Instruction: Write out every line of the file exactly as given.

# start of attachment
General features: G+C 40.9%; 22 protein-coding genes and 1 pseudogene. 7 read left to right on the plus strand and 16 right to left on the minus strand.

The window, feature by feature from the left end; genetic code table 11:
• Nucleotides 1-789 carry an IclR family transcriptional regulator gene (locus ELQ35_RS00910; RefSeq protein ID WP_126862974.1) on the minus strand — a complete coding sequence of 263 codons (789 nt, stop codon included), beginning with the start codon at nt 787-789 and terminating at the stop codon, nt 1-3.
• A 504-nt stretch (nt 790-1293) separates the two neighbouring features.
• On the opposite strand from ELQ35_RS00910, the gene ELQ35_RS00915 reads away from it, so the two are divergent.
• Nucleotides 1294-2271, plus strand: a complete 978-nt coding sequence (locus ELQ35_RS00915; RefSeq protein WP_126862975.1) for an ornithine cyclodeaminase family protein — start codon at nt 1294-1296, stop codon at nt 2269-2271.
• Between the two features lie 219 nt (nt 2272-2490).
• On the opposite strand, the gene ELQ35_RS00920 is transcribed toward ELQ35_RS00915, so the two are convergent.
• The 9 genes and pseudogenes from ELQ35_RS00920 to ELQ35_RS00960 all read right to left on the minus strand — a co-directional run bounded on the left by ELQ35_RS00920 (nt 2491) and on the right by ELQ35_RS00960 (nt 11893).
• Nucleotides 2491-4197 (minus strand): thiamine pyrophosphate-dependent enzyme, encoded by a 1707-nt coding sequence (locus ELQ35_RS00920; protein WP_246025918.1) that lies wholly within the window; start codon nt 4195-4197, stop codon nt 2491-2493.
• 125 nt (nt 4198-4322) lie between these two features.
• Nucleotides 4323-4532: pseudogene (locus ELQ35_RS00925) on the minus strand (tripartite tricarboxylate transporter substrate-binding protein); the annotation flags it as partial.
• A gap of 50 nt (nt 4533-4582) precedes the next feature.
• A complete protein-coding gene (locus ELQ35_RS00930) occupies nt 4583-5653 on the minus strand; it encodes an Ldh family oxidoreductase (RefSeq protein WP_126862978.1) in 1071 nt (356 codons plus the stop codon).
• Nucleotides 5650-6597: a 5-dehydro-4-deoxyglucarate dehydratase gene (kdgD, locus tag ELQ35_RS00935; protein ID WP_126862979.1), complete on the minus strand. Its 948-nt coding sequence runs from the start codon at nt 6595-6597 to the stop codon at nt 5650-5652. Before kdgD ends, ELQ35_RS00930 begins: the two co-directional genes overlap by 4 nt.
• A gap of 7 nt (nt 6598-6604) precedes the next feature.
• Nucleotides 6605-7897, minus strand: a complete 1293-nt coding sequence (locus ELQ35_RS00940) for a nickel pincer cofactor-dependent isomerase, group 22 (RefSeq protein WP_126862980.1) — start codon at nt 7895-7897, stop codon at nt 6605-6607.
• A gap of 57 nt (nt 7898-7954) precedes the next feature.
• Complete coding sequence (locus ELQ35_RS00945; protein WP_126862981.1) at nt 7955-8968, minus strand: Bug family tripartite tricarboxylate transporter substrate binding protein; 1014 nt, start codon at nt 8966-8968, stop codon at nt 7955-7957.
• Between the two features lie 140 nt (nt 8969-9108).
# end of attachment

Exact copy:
General features: G+C 40.9%; 22 protein-coding genes and 1 pseudogene. 7 read left to right on the plus strand and 16 right to left on the minus strand.

The window, feature by feature from the left end; genetic code table 11:
• Nucleotides 1-789 carry an IclR family transcriptional regulator gene (locus ELQ35_RS00910; RefSeq protein ID WP_126862974.1) on the minus strand — a complete coding sequence of 263 codons (789 nt, stop codon included), beginning with the start codon at nt 787-789 and terminating at the stop codon, nt 1-3.
• A 504-nt stretch (nt 790-1293) separates the two neighbouring features.
• On the opposite strand from ELQ35_RS00910, the gene ELQ35_RS00915 reads away from it, so the two are divergent.
• Nucleotides 1294-2271, plus strand: a complete 978-nt coding sequence (locus ELQ35_RS00915; RefSeq protein WP_126862975.1) for an ornithine cyclodeaminase family protein — start codon at nt 1294-1296, stop codon at nt 2269-2271.
• Between the two features lie 219 nt (nt 2272-2490).
• On the opposite strand, the gene ELQ35_RS00920 is transcribed toward ELQ35_RS00915, so the two are convergent.
• The 9 genes and pseudogenes from ELQ35_RS00920 to ELQ35_RS00960 all read right to left on the minus strand — a co-directional run bounded on the left by ELQ35_RS00920 (nt 2491) and on the right by ELQ35_RS00960 (nt 11893).
• Nucleotides 2491-4197 (minus strand): thiamine pyrophosphate-dependent enzyme, encoded by a 1707-nt coding sequence (locus ELQ35_RS00920; protein WP_246025918.1) that lies wholly within the window; start codon nt 4195-4197, stop codon nt 2491-2493.
• 125 nt (nt 4198-4322) lie between these two features.
• Nucleotides 4323-4532: pseudogene (locus ELQ35_RS00925) on the minus strand (tripartite tricarboxylate transporter substrate-binding protein); the annotation flags it as partial.
• A gap of 50 nt (nt 4533-4582) precedes the next feature.
• A complete protein-coding gene (locus ELQ35_RS00930) occupies nt 4583-5653 on the minus strand; it encodes an Ldh family oxidoreductase (RefSeq protein WP_126862978.1) in 1071 nt (356 codons plus the stop codon).
• Nucleotides 5650-6597: a 5-dehydro-4-deoxyglucarate dehydratase gene (kdgD, locus tag ELQ35_RS00935; protein ID WP_126862979.1), complete on the minus strand. Its 948-nt coding sequence runs from the start codon at nt 6595-6597 to the stop codon at nt 5650-5652. Before kdgD ends, ELQ35_RS00930 begins: the two co-directional genes overlap by 4 nt.
• A gap of 7 nt (nt 6598-6604) precedes the next feature.
• Nucleotides 6605-7897, minus strand: a complete 1293-nt coding sequence (locus ELQ35_RS00940) for a nickel pincer cofactor-dependent isomerase, group 22 (RefSeq protein WP_126862980.1) — start codon at nt 7895-7897, stop codon at nt 6605-6607.
• A gap of 57 nt (nt 7898-7954) precedes the next feature.
• Complete coding sequence (locus ELQ35_RS00945; protein WP_126862981.1) at nt 7955-8968, minus strand: Bug family tripartite tricarboxylate transporter substrate binding protein; 1014 nt, start codon at nt 8966-8968, stop codon at nt 7955-7957.
• Between the two features lie 140 nt (nt 8969-9108).